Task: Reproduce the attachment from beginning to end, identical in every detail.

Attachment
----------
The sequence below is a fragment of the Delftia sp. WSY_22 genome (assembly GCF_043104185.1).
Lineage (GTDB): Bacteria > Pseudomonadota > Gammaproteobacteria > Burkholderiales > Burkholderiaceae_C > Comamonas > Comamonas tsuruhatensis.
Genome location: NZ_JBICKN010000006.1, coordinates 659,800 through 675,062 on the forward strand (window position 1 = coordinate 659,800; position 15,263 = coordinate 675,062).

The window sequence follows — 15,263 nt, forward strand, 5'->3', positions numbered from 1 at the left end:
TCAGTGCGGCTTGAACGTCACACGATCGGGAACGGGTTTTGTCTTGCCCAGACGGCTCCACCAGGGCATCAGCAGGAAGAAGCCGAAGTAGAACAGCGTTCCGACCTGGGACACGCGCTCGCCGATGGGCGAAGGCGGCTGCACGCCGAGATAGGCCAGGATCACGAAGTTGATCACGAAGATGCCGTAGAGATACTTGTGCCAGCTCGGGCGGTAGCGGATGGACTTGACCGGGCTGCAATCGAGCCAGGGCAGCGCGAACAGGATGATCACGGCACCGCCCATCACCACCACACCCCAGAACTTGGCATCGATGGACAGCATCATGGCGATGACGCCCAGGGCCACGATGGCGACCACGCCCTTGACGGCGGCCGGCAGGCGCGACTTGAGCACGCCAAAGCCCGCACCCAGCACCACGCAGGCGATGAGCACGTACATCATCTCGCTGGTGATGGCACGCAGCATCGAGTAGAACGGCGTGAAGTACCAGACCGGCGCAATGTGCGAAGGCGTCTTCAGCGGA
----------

The sequence below is a fragment of the Delftia sp. WSY_22 genome (assembly GCF_043104185.1).
Lineage (GTDB): Bacteria > Pseudomonadota > Gammaproteobacteria > Burkholderiales > Burkholderiaceae_C > Comamonas > Comamonas tsuruhatensis.
Genome location: NZ_JBICKN010000006.1, coordinates 659,800 through 675,062 on the forward strand (window position 1 = coordinate 659,800; position 15,263 = coordinate 675,062).

The window sequence follows — 15,263 nt, forward strand, 5'->3', positions numbered from 1 at the left end:
TCAGTGCGGCTTGAACGTCACACGATCGGGAACGGGTTTTGTCTTGCCCAGACGGCTCCACCAGGGCATCAGCAGGAAGAAGCCGAAGTAGAACAGCGTTCCGACCTGGGACACGCGCTCGCCGATGGGCGAAGGCGGCTGCACGCCGAGATAGGCCAGGATCACGAAGTTGATCACGAAGATGCCGTAGAGATACTTGTGCCAGCTCGGGCGGTAGCGGATGGACTTGACCGGGCTGCAATCGAGCCAGGGCAGCGCGAACAGGATGATCACGGCACCGCCCATCACCACCACACCCCAGAACTTGGCATCGATGGACAGCATCATGGCGATGACGCCCAGGGCCACGATGGCGACCACGCCCTTGACGGCGGCCGGCAGGCGCGACTTGAGCACGCCAAAGCCCGCACCCAGCACCACGCAGGCGATGAGCACGTACATCATCTCGCTGGTGATGGCACGCAGCATCGAGTAGAACGGCGTGAAGTACCAGACCGGCGCAATGTGCGAAGGCGTCTTCAGCGGA